An approach to the foundations of an artistic genre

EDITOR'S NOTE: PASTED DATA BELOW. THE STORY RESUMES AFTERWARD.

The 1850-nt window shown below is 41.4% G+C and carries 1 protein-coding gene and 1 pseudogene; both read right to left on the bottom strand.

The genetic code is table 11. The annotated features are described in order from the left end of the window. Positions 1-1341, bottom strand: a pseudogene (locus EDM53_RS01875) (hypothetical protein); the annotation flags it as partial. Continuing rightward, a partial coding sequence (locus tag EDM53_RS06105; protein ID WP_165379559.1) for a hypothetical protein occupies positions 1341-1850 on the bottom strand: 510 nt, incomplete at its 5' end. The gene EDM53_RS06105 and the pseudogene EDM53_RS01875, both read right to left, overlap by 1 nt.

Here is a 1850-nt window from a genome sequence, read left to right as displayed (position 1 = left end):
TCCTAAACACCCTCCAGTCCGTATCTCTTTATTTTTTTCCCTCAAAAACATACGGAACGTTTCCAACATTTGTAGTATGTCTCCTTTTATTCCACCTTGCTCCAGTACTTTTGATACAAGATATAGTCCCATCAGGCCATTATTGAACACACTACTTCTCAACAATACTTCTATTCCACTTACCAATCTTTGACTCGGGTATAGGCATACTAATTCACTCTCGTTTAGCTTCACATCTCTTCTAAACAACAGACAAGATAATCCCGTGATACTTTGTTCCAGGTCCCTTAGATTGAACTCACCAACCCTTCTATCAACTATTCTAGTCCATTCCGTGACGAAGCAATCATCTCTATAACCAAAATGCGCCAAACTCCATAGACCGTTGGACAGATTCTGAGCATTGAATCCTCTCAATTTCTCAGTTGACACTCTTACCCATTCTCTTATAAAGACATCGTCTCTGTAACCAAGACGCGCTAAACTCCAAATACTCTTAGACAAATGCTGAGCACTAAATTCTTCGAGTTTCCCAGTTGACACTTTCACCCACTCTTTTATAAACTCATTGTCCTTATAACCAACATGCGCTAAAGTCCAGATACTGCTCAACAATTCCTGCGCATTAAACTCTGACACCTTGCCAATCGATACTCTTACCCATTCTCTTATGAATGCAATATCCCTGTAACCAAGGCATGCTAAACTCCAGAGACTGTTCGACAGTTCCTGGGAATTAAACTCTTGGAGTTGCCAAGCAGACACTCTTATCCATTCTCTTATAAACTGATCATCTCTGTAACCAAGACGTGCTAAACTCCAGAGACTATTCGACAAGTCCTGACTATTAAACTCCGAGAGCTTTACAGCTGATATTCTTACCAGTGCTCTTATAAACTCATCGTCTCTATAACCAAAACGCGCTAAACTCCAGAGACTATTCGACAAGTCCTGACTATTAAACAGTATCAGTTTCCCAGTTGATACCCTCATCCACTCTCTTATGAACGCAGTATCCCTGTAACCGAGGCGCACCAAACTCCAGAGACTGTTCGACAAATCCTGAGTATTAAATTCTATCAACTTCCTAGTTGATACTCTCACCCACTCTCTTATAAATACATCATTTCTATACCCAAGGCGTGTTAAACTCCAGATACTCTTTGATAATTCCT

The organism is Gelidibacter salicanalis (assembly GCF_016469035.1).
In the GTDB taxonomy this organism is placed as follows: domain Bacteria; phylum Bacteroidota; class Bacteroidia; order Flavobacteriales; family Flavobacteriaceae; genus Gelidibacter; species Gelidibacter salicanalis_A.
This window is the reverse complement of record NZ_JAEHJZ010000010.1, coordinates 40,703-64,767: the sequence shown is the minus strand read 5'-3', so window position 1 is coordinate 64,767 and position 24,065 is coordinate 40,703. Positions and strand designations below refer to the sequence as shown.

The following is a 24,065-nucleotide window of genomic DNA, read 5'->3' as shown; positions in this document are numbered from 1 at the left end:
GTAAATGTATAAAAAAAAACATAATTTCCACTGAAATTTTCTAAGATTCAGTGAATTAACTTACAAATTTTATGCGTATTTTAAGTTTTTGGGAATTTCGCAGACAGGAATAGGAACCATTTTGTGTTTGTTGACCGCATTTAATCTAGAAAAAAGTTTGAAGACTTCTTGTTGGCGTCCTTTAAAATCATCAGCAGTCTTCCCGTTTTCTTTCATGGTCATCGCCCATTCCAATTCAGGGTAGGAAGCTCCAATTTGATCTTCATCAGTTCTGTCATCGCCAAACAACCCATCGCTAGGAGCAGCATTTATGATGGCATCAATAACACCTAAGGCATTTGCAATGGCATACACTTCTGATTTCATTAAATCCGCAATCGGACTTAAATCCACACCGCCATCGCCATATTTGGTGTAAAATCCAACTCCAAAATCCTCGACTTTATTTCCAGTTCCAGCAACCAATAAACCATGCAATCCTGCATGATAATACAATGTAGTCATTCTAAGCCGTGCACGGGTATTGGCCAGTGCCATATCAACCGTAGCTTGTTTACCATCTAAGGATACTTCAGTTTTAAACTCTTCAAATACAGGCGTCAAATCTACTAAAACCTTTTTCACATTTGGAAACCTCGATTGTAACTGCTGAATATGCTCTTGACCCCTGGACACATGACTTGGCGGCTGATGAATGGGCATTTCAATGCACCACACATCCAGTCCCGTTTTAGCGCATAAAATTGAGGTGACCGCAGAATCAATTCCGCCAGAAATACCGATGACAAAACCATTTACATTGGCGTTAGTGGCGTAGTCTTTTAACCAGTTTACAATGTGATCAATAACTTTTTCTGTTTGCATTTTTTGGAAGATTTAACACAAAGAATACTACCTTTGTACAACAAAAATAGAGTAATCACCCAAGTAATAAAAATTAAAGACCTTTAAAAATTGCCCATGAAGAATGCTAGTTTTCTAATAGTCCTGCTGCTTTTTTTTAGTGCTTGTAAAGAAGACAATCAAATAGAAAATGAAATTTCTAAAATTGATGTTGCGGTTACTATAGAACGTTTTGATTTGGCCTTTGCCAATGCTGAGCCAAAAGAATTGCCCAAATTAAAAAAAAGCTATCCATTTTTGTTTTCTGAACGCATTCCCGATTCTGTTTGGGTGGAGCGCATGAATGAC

Since the 1960s, artists’ books have become an essential form of contemporary art. In this context, artists have also used their exhibition catalogs as forms of artistic expression. Within this framework of creative practices, this article delves into the characteristics that could lead to the definition of artists’ catalogs as a specific artistic genre. The concepts of artists’ books and exhibition catalogs are compared to discuss the ambiguities and blurred lines that make a precise delimitation difficult. The combination of both typologies is analyzed through a series of works by artists in the field of catalogs as works of art. Despite the great variability that emerges from the different perspectives through which artists’ catalogs have been conceived and produced, some common features come to light. These common features, as well as an examination of the functions and uses associated with artists’ catalogs, pave the way for answering the crucial questions as to whether these publications—as the works of art they are—are still catalogs and if they might even be considered as a differentiated genre of artists’ books.